EDITOR'S NOTE: Good news! President Biden says the government spending $3.5 trillion costs nothing. Despite the obvious flaw in his logic that is apparent to anyone who knows anything about economics or government, Biden recently said, “It is zero price tag on the debt we’re paying. We’re going to pay for everything we spend. Every time I hear this is going to cost A, B, C, D — the truth is, based on a commitment that I made, it’s going to cost nothing … because we are going to raise the revenue.” According to Mises Institute, that’s not entirely true. That “revenue” has to come from somewhere and Mises lays out where it could come from. While Biden has promised to get all the money from “the rich,” that just isn’t feasible or true, and Biden and his administration is not happy that everyone isn’t just taking his word for it.
There is only one way to describe the fiscal mindset of those in the White House and in Congress who are proposing new federal budgetary expenditure and taxing increases in the trillions of dollars: a fantasy land of financial irrationality.
The Biden administration insists on additions to the already bloated American welfare state that will see an expansion in entitlement programs and increased societal dependency on government largess not implemented since Lyndon Johnson’s Great Society programs of the 1960s. But to show just how much Joe Biden’s mind seems to operate in some alternate universe, he has recently informed us that the $3.5 trillion of additional government spending over the next several years will cost “nothing.”
Why nothing? Because over $2.1 trillion will be covered by taxing the rich and large corporations. The remaining difference between $3.5 trillion of greater spending and $2.1 trillion of increased taxes will materialize through some magic formula of government investing in infrastructure, alternative energy sources, and people.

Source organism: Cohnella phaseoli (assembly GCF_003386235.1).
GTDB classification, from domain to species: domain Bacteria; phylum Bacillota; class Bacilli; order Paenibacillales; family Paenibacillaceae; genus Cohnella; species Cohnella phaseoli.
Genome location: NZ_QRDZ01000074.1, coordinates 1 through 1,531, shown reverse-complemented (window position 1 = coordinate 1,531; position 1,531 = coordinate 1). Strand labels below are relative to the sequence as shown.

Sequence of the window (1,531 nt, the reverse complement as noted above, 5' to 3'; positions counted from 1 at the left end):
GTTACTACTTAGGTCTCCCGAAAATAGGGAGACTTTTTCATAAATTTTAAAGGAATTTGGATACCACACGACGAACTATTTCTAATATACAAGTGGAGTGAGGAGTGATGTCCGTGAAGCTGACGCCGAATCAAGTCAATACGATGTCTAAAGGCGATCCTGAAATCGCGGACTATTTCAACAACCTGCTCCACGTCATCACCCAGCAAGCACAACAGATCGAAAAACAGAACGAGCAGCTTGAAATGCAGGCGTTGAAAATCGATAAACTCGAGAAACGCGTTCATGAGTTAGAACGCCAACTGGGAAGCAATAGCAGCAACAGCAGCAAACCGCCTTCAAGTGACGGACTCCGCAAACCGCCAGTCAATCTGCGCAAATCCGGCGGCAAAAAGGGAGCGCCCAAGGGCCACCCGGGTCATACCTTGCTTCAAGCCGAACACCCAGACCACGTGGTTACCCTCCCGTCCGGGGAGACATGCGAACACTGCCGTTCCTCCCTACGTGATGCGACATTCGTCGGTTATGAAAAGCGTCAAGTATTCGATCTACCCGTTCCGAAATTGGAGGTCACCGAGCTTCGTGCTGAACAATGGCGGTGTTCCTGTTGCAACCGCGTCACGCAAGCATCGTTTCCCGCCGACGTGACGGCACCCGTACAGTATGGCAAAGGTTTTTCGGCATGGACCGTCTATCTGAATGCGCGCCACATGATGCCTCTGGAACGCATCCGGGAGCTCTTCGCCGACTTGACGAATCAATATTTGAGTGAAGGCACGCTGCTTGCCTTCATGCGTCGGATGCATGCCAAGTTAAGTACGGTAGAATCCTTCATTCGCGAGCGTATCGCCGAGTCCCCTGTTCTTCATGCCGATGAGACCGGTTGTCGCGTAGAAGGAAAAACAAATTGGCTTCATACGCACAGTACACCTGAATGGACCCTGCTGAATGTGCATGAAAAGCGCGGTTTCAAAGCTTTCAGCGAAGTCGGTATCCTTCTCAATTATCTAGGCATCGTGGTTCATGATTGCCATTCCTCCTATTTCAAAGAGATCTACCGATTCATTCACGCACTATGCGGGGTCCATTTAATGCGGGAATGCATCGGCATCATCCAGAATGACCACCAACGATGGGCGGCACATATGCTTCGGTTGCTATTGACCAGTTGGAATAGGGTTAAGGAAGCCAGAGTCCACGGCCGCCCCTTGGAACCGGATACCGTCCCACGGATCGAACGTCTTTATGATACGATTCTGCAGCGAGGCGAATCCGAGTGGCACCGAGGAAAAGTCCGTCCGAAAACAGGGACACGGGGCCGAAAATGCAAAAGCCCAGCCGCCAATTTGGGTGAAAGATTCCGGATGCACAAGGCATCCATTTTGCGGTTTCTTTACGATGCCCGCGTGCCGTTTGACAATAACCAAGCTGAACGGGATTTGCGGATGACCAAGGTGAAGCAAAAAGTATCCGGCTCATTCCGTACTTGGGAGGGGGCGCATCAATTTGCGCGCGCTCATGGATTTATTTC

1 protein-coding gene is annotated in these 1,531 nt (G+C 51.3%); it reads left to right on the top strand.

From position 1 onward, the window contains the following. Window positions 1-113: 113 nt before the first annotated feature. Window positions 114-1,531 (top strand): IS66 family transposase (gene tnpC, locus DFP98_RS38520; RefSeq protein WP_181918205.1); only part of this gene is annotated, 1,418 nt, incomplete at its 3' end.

Biden’s Hucksterism of Something for Nothing
Notice the rhetorical hucksterism. All of that additional spending won’t cost anything, because “you” are not being taxed to pay for it, and it will not result in any net increase in the national debt. It’s those others, you know, the millionaires and billionaires, who neither need all that money nor deserve it. You do, in the form of increased government redistribution.
You see, if you are not taxed to pay for it, and if it does not increase the debt, it is all, well, free goodies with other people’s money, other people who really don’t count or matter. How else do we interpret Joe Biden’s words at a recent White House event? “It is zero price tag,” he said, “on the debt we’re paying. We’re going to pay for everything we spend.” He went on to say, “Every time I hear this is going to cost A, B, C, D—the truth is, based on a commitment that I made, it’s going to cost nothing … because we are going to raise the revenue.”
This was clarified by White House deputy press secretary Andrew Bates, “The bill’s price tag is $0 because it will be paid for by ending failed, special tax giveaways for the richest taxpayers and big corporations,” he said, “adding nothing to the debt.” Listening to the president and those around him, you would assume that “the rich” pay little or nothing, while the poor and the middle-class working population bear the brunt of all the good things that government paternalism does for all of us.
Those Who Bear the Tax Burden for Government Spending
In fact, in 2018, the top 1 percent of income earners (those earning $540,000 or more) paid more than 40 percent of all income taxes collected; the top 5 percent of income earners (those making $218,000 or more) paid 60.3 percent of all collected income taxes; the top 10 percent (those earning $152,000 or more) paid 71.4 percent of all income taxes; and the top 25 percent (those making $87,000 or more) paid 87 percent of all income taxes paid. The bottom 50 percent of all income earners (those earning $43,600 or less) paid less than 3 percent of all income taxes collected.
As for corporate taxes, the United States, currently, ranks as 13th in heavily taxing corporations, but if Biden’s tax plan were to be implemented, the corporate tax rate would rise from 21 percent to 26.5 percent at the federal level. But considering that state governments also tax corporations, these business enterprises would (depending on the state) have taxes anywhere between 30 percent and 35 percent. If this happens, the U.S, would rank third in the world in terms of corporate taxes, just behind Portugal and Columbia.